‘Archaeologists have long known that people started to domesticate animals for food at the dawn of agriculture in the Fertile Crescent (the curve of land across the Middle East from the Mediterranean to the Persian Gulf) about 10,000 years ago. But details of the complex pathways through which improved livestock spread across Europe and Asia are only now emerging, as genomic technology makes it practical to compare the DNA of hundreds of animals across continents. . . . ‘A Chinese consortium led the sheep study in collaboration with the International Livestock Research Institute in Nairobi; it is published in the journal Molecular Biology and Evolution.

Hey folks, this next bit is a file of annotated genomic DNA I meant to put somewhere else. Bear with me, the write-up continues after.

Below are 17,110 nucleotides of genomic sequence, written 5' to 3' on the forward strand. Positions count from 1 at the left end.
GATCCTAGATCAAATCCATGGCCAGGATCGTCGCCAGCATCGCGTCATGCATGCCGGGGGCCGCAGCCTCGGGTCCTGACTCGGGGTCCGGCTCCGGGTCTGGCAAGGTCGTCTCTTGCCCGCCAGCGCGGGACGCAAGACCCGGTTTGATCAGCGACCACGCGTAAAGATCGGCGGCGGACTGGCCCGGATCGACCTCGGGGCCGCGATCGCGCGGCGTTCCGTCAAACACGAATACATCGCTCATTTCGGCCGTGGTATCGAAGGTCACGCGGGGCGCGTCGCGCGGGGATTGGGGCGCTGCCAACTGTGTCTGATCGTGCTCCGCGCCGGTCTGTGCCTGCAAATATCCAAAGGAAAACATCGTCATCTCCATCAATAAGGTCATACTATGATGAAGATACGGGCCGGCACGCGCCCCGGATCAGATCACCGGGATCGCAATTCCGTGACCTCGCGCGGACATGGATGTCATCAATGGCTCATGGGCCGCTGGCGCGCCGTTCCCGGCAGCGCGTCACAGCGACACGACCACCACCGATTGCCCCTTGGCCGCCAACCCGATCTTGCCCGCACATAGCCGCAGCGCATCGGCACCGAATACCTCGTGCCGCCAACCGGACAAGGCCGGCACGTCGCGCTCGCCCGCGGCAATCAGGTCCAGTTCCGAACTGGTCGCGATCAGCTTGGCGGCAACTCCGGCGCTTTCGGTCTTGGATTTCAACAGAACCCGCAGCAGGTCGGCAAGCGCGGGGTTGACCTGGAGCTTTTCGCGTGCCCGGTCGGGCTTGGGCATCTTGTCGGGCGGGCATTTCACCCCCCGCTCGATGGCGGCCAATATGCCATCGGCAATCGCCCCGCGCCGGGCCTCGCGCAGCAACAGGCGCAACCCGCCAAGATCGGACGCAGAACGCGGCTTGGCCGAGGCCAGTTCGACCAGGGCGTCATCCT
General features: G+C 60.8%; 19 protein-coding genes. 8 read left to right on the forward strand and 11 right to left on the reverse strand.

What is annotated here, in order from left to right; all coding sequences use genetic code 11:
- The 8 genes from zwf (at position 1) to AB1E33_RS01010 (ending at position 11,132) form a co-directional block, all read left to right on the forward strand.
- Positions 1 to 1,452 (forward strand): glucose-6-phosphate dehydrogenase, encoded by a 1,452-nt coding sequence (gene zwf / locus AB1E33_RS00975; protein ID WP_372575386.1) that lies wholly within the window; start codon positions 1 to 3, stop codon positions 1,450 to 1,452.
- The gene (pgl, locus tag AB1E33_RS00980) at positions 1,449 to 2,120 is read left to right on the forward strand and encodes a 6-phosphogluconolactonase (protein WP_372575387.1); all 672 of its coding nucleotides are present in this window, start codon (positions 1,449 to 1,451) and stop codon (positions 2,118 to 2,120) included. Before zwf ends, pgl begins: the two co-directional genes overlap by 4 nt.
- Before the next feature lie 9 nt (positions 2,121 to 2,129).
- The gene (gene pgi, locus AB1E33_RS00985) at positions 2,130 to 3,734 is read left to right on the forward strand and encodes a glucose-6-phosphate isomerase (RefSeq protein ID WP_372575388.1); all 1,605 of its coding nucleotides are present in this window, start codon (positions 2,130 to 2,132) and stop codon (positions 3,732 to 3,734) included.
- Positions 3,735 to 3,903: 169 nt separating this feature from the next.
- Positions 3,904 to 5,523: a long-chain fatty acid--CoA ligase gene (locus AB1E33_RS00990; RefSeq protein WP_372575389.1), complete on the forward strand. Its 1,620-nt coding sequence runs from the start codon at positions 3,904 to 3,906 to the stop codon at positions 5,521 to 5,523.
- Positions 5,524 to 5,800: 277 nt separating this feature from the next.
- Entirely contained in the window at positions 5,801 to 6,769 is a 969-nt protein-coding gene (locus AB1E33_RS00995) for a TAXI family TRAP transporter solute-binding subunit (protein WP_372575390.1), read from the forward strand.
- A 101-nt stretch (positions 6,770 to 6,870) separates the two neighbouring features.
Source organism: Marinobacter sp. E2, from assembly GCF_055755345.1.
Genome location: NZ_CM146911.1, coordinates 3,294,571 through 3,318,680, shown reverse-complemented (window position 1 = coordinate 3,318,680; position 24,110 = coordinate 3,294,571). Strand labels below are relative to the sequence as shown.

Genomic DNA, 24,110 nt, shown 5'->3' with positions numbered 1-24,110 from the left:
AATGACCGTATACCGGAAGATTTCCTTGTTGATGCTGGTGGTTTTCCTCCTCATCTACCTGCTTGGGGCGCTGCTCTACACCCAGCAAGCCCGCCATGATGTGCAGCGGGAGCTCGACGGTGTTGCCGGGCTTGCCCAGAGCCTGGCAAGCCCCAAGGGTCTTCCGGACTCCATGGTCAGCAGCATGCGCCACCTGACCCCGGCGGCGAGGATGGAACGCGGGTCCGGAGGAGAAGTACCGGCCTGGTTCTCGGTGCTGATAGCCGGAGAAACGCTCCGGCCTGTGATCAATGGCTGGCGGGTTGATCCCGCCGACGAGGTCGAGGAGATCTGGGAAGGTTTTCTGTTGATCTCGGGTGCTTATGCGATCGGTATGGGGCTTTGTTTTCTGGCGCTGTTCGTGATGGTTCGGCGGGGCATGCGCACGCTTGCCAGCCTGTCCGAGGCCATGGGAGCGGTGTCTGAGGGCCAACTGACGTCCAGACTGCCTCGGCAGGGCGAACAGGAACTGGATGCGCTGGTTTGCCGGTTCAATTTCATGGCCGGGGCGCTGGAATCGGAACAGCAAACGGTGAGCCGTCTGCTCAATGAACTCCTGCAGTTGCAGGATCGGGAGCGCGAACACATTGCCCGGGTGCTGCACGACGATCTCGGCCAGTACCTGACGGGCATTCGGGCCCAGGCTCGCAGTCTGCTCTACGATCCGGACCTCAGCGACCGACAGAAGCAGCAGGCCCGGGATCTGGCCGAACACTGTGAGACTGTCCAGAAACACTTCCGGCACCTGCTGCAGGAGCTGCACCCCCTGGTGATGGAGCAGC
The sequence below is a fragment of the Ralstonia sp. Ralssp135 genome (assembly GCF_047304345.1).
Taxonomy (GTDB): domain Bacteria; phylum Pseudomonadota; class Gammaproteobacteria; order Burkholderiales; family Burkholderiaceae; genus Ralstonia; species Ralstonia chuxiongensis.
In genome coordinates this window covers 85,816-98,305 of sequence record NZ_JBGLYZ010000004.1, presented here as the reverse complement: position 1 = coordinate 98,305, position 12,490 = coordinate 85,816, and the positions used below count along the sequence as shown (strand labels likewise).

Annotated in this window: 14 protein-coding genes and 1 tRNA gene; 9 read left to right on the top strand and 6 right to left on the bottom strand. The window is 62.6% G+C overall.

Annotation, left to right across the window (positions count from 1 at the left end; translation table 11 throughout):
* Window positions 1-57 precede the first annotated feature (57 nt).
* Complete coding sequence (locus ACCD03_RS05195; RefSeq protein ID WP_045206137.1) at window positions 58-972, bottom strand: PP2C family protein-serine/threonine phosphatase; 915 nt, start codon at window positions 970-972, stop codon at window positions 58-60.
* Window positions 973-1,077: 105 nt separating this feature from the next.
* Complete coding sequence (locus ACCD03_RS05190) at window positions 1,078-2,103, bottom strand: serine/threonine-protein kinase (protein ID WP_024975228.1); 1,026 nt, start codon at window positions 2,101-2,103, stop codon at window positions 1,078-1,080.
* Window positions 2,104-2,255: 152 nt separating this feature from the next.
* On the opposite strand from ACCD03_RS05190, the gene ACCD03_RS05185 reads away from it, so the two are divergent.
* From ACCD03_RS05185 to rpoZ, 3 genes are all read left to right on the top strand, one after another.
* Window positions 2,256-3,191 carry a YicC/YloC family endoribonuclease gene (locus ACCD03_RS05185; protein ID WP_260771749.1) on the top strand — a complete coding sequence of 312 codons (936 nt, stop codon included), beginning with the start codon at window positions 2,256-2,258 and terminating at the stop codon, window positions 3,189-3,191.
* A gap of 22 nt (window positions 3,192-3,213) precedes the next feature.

Deaths caused by East Coast fever, the biggest killer of East African cattle, dropped 89 per cent among calves which were also infected with other species of parasite that do not cause disease.
Herds of African cattle may hold the secret to new ways of fighting parasitic diseases like malaria, which kills some 600,000 people a year, scientists said on Friday.
Voice of America’s Joe DeCapua interview Phil Toye, a scientist with the International Livestock Research Institute (ILRI), about a paper published this week in Science Advance.
‘Die genetische Vielfalt von afrikanischem Vieh muss unbedingt und raschest in Bio-Banken gespeichert werden. ‘Das fordern Forscher in einem Artikel im Wissenschaftsmagazin Science. “Die in Afrika vorhandenen nativen Zuchten haben sich den zum Teil sehr schwierigen Lebensbedingungen gut anpassen können”, so Studien Co-Autor Olivier Hanotte, Professor für Genetik an der University of Nottingham im pressetext-Interview. …